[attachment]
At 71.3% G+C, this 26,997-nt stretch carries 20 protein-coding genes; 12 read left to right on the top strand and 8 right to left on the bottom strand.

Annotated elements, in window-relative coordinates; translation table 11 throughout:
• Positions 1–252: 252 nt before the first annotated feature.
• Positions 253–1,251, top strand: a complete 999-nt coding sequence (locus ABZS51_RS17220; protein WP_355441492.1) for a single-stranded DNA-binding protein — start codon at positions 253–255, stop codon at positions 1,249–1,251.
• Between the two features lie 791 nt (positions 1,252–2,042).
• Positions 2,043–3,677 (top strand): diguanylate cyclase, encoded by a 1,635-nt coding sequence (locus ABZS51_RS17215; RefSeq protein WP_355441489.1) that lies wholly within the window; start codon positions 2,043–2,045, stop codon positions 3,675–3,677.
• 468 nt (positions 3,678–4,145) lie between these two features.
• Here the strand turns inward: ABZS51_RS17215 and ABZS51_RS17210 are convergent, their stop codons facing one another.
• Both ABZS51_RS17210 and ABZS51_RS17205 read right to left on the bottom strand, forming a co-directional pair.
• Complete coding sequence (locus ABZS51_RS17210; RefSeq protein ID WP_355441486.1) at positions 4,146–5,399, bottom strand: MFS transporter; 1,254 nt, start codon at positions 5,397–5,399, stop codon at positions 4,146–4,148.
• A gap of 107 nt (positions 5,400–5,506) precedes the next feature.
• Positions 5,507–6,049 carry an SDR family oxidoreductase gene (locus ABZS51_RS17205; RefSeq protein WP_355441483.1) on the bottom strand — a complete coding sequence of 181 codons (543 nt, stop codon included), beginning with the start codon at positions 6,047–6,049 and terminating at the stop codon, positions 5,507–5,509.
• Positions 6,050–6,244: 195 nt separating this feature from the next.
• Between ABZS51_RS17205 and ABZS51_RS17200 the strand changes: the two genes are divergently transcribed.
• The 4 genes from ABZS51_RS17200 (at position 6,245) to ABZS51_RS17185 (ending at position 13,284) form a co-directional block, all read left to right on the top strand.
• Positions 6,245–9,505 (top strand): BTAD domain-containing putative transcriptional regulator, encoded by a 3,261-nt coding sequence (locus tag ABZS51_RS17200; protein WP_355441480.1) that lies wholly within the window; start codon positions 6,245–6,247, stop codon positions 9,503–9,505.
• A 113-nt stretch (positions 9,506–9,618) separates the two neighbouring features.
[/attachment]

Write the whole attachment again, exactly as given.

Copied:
At 71.3% G+C, this 26,997-nt stretch carries 20 protein-coding genes; 12 read left to right on the top strand and 8 right to left on the bottom strand.

Annotated elements, in window-relative coordinates; translation table 11 throughout:
• Positions 1–252: 252 nt before the first annotated feature.
• Positions 253–1,251, top strand: a complete 999-nt coding sequence (locus ABZS51_RS17220; protein WP_355441492.1) for a single-stranded DNA-binding protein — start codon at positions 253–255, stop codon at positions 1,249–1,251.
• Between the two features lie 791 nt (positions 1,252–2,042).
• Positions 2,043–3,677 (top strand): diguanylate cyclase, encoded by a 1,635-nt coding sequence (locus ABZS51_RS17215; RefSeq protein WP_355441489.1) that lies wholly within the window; start codon positions 2,043–2,045, stop codon positions 3,675–3,677.
• 468 nt (positions 3,678–4,145) lie between these two features.
• Here the strand turns inward: ABZS51_RS17215 and ABZS51_RS17210 are convergent, their stop codons facing one another.
• Both ABZS51_RS17210 and ABZS51_RS17205 read right to left on the bottom strand, forming a co-directional pair.
• Complete coding sequence (locus ABZS51_RS17210; RefSeq protein ID WP_355441486.1) at positions 4,146–5,399, bottom strand: MFS transporter; 1,254 nt, start codon at positions 5,397–5,399, stop codon at positions 4,146–4,148.
• A gap of 107 nt (positions 5,400–5,506) precedes the next feature.
• Positions 5,507–6,049 carry an SDR family oxidoreductase gene (locus ABZS51_RS17205; RefSeq protein WP_355441483.1) on the bottom strand — a complete coding sequence of 181 codons (543 nt, stop codon included), beginning with the start codon at positions 6,047–6,049 and terminating at the stop codon, positions 5,507–5,509.
• Positions 6,050–6,244: 195 nt separating this feature from the next.
• Between ABZS51_RS17205 and ABZS51_RS17200 the strand changes: the two genes are divergently transcribed.
• The 4 genes from ABZS51_RS17200 (at position 6,245) to ABZS51_RS17185 (ending at position 13,284) form a co-directional block, all read left to right on the top strand.
• Positions 6,245–9,505 (top strand): BTAD domain-containing putative transcriptional regulator, encoded by a 3,261-nt coding sequence (locus tag ABZS51_RS17200; protein WP_355441480.1) that lies wholly within the window; start codon positions 6,245–6,247, stop codon positions 9,503–9,505.
• A 113-nt stretch (positions 9,506–9,618) separates the two neighbouring features.